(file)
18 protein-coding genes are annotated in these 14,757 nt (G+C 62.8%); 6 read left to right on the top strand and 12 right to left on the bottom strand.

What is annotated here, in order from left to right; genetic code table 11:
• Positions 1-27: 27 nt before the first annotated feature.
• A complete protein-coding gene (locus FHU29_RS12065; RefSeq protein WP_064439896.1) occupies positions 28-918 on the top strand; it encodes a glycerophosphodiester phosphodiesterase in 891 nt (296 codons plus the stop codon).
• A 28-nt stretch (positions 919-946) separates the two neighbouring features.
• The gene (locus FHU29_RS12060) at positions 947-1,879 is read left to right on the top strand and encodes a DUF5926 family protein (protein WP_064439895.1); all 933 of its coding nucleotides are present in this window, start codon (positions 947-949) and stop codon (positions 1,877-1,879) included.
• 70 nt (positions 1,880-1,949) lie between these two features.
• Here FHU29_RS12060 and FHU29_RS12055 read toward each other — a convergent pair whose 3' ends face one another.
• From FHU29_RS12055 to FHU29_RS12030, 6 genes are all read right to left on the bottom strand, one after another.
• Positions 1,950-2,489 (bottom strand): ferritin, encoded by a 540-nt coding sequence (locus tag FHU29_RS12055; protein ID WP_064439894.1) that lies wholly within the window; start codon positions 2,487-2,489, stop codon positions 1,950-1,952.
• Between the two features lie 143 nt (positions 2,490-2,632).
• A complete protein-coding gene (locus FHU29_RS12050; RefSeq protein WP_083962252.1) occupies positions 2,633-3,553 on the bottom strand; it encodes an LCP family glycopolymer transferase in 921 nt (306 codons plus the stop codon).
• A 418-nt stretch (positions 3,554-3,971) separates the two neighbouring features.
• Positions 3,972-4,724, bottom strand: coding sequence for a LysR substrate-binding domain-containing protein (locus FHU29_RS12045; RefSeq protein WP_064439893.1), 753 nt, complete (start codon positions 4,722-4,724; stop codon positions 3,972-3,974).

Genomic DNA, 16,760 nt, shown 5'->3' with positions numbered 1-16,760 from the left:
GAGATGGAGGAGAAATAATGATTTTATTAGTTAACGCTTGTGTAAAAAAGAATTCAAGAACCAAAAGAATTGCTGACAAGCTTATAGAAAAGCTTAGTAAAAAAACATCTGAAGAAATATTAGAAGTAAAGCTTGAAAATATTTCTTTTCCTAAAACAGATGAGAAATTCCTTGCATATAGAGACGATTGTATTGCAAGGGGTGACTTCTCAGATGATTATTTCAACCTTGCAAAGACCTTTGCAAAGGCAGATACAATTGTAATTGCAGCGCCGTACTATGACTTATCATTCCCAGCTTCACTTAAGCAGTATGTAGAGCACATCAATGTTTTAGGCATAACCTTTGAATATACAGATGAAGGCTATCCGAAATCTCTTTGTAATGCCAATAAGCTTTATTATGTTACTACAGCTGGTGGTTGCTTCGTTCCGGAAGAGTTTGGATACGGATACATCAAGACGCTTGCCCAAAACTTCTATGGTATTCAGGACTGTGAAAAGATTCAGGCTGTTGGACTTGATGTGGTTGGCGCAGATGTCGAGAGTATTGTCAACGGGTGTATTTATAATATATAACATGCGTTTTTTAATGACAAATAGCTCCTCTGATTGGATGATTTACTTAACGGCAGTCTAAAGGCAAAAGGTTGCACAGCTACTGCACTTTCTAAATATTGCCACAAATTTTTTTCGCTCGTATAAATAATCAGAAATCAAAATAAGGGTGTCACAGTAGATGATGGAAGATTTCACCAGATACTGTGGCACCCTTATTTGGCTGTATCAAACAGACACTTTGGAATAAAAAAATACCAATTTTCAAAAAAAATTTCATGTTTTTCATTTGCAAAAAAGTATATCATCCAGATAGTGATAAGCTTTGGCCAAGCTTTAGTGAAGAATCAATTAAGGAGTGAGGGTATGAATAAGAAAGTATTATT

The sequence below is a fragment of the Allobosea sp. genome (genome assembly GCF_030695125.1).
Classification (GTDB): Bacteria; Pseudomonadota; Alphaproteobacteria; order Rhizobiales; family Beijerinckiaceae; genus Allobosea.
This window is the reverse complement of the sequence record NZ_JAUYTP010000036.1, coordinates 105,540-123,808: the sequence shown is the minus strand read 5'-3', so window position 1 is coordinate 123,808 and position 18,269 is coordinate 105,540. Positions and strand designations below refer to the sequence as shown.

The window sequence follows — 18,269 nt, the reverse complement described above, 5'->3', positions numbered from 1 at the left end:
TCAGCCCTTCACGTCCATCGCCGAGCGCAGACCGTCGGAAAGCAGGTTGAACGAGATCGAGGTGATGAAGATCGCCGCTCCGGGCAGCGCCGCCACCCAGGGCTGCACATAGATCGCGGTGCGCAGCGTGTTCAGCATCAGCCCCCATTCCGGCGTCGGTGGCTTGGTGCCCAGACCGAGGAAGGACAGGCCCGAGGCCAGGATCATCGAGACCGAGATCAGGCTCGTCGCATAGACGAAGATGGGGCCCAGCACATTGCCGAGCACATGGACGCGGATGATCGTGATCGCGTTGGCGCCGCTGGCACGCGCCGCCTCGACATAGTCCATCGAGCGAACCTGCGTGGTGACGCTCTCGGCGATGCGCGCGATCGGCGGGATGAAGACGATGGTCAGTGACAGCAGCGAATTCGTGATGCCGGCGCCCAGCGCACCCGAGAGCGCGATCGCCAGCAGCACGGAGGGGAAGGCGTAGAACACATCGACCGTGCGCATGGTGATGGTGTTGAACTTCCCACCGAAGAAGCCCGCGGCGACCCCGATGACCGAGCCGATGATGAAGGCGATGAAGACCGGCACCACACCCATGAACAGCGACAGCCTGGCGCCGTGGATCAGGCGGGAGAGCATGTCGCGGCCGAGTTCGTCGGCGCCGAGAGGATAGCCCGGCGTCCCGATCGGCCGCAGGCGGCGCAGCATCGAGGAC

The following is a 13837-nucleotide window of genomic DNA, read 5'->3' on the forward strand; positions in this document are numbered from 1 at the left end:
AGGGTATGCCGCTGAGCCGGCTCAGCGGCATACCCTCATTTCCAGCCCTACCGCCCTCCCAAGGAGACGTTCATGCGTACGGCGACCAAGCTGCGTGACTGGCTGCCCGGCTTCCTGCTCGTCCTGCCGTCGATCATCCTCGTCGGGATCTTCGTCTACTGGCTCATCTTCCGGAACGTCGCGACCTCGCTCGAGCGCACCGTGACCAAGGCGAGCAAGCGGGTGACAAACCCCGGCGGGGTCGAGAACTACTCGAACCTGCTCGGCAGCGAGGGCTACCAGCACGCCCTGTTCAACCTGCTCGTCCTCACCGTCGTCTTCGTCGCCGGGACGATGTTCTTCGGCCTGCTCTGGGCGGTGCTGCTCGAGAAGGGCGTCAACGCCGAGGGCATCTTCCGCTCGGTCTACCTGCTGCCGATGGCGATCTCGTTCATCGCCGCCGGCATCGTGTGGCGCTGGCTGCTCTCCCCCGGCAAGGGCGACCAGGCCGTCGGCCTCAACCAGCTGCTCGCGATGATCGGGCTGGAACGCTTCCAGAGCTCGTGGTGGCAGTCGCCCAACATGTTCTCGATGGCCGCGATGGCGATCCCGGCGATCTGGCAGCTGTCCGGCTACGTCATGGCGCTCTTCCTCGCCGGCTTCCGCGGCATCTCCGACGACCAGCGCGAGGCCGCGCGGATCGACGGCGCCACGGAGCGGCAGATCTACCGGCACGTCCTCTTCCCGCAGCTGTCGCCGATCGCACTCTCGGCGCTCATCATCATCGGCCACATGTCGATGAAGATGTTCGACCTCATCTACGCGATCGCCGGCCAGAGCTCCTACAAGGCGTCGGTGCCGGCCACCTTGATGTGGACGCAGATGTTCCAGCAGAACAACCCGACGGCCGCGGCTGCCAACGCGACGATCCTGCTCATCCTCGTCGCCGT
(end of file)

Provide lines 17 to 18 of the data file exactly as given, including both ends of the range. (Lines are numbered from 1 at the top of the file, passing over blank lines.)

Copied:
The sequence below is a fragment of the Allobosea sp. genome (genome assembly GCF_030695125.1).
Classification (GTDB): Bacteria; Pseudomonadota; Alphaproteobacteria; order Rhizobiales; family Beijerinckiaceae; genus Allobosea.